|Publication number||US7893799 B1|
|Application number||US 12/101,659|
|Publication date||Feb 22, 2011|
|Filing date||Apr 11, 2008|
|Priority date||Apr 11, 2007|
|Publication number||101659, 12101659, US 7893799 B1, US 7893799B1, US-B1-7893799, US7893799 B1, US7893799B1|
|Inventors||James M. Slicker, Gondi Kondaiah Ananthasuresh|
|Original Assignee||Microstar Technologies, LLC|
|Export Citation||BiBTeX, EndNote, RefMan|
|Patent Citations (9), Non-Patent Citations (2), Referenced by (4), Classifications (8), Legal Events (3)|
|External Links: USPTO, USPTO Assignment, Espacenet|
This application claims the benefit of U.S. provisional application Nos. 60/911,088, filed Apr. 11, 2007, and 60/917,132, filed May 10, 2007, both of which are hereby incorporated by reference as though fully set forth herein.
This invention generally relates to microelectro-mechanical system (MEMS) devices, including a MEMS latch capable of exerting high force when in the latched state with application as a high power switch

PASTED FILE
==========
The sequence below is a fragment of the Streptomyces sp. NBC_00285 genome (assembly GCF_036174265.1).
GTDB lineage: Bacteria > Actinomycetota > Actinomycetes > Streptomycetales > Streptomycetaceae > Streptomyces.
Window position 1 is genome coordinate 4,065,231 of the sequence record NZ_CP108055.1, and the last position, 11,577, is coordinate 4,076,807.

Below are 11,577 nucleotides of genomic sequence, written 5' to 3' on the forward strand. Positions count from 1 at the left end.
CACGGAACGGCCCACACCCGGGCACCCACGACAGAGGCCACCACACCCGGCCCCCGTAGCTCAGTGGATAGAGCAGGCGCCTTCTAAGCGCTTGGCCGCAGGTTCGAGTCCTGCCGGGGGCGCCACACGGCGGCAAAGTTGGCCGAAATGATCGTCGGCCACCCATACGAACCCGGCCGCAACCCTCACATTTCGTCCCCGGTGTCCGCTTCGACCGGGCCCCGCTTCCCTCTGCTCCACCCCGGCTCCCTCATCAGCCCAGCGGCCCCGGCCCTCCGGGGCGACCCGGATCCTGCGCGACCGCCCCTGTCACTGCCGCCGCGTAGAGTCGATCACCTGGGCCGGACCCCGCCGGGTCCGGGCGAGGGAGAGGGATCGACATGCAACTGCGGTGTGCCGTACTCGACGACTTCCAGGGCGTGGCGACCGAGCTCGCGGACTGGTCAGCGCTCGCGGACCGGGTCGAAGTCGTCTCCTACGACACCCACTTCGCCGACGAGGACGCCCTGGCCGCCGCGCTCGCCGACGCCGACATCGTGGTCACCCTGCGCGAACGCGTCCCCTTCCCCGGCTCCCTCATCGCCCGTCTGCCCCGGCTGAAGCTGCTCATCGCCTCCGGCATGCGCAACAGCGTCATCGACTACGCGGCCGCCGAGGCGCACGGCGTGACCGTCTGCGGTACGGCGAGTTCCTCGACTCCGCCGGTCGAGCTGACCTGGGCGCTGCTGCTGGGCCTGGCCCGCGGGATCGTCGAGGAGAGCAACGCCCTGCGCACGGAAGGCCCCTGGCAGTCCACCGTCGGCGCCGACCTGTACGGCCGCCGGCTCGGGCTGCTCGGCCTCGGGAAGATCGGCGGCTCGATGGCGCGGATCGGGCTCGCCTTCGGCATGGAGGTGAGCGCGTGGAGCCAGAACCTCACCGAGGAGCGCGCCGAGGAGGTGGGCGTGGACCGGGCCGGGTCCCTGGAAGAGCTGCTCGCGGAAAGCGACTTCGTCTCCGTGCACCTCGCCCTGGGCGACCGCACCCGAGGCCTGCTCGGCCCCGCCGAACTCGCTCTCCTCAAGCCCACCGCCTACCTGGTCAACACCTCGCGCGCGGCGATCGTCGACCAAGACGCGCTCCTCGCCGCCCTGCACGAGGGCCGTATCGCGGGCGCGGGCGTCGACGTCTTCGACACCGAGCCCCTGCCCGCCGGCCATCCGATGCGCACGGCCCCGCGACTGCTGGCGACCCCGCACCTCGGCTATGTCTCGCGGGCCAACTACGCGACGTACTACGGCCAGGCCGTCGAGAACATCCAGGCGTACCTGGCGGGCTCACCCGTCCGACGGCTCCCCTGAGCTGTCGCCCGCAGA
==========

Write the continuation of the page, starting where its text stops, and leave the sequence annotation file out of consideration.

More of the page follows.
Microelectromechanical systems (MEMS) have recently been developed as alternatives for conventional electromechanical devices such as switches, actuators, valves and sensors. MEMS are commonly made up of components between 10 to 100 micrometers in size (i.e. 0.01 to 0.1 mm) and MEMS devices may range in size from a 20 micrometers (20 millionth of a meter) to a millimeter (thousandth of a meter). MEMS devices are potentially low cost devices, due to the use of microelectronic fabrication techniques. New functionality may also be provided because MEMS devices can be much smaller than conventional electromechanical devices.